Perkins+Will-designed residential towers would transform the Seattle skyline

The towers thrive on ‘creative tension’ and lean farther away from each other the higher they climb.

October 14, 2016 |

Rendering courtesy of Perkins+Will

The updated designs and plans 707 Terry Avenue in First Hill manage to break away from the cookie-cutter buildings in the area through the use of a façade that creates frayed appearance and, what Perkins+Will, the buildings’ architect, describes as a ‘creative tension’ that is fostered by the towers angling away from each other the higher into the sky they climb.

According to Curbed Seattle, each tower will be 33-stories tall and include around 440 apartments, 7,600 sf of commercial space, and 283 underground parking spaces (those totals vary and are not set in stone yet). The towers will be connected in two places: on the ground floor by a three-story podium and near the very top via a skywalk.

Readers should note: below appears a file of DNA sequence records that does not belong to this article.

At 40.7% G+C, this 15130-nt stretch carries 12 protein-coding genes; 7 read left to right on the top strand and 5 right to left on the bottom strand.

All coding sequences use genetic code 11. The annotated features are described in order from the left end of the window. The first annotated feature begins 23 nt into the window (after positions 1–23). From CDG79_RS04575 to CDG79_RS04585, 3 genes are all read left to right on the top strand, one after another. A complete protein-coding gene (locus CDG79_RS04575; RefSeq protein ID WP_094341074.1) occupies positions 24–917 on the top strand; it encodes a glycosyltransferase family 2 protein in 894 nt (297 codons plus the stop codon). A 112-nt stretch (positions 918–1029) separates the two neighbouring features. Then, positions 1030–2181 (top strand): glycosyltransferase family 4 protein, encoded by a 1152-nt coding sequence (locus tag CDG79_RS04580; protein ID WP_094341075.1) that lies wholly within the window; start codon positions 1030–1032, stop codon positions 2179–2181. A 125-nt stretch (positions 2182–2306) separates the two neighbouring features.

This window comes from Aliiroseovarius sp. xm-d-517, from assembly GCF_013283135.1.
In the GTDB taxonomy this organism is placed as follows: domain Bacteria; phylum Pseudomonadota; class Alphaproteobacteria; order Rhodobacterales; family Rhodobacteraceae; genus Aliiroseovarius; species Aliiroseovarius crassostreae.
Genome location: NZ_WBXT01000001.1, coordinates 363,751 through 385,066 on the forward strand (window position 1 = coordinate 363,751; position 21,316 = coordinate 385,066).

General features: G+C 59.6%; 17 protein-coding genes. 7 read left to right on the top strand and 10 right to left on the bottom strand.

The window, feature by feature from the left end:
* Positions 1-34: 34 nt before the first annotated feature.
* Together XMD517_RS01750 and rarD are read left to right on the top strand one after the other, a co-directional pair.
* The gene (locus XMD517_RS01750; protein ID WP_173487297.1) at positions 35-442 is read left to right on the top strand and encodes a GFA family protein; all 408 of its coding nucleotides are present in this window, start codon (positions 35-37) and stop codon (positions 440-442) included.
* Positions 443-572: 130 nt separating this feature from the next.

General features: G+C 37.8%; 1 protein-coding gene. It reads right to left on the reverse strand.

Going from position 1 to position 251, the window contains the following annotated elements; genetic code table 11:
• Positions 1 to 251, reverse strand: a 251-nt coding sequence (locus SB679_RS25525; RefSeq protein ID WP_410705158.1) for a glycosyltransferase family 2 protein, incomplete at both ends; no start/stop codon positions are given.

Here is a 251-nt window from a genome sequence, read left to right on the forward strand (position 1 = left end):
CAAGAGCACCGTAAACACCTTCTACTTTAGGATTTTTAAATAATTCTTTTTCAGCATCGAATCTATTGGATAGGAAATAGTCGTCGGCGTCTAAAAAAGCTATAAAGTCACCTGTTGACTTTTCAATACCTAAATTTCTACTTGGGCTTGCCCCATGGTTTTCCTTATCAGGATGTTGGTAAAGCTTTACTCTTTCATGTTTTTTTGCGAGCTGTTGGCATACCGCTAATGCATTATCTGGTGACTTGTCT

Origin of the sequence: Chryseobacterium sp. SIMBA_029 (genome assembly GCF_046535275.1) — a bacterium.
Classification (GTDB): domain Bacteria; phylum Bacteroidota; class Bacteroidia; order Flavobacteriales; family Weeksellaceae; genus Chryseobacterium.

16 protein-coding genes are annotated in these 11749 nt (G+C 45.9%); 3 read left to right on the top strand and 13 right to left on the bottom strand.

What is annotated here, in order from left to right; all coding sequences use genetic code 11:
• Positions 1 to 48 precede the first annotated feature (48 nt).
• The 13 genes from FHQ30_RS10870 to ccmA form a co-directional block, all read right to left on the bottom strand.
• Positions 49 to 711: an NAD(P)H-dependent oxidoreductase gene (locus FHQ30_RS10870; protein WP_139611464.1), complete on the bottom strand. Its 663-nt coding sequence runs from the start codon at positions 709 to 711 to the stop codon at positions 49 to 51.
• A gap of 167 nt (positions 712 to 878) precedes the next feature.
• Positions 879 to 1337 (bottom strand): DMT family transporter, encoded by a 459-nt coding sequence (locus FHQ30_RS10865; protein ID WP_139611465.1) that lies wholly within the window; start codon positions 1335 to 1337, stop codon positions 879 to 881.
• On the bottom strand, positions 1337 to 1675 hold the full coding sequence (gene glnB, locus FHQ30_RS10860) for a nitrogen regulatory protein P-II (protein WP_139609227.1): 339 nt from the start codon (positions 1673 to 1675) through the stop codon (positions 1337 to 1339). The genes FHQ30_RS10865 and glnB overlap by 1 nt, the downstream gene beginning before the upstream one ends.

The proposed site for the residential towers is on land owned by the Frye Art Museum. Because of this, the museum will own a few of the apartments and some of the garage parking spots will be reserved for museum parking.

Theurbanist.org reports that each tower will be divided into three boxes containing about 10 floors. The unique-looking, frayed façade of the two buildings will be created through the use of metal, perforated shoji screens. These screens will act as sunscreens and be attached to a track system so residents can move and rearrange them as they see fit, meaning the façade will have a fluid, ever-changing nature about it. The screens will be able to cover windows or enclose entire balconies.

Secure bike storage and a full service restaurant with outdoor seating will also be included on the ground floor.

 

Rendering courtesy of Perkins+Will.

 

Rendering courtesy of Perkins+Will.

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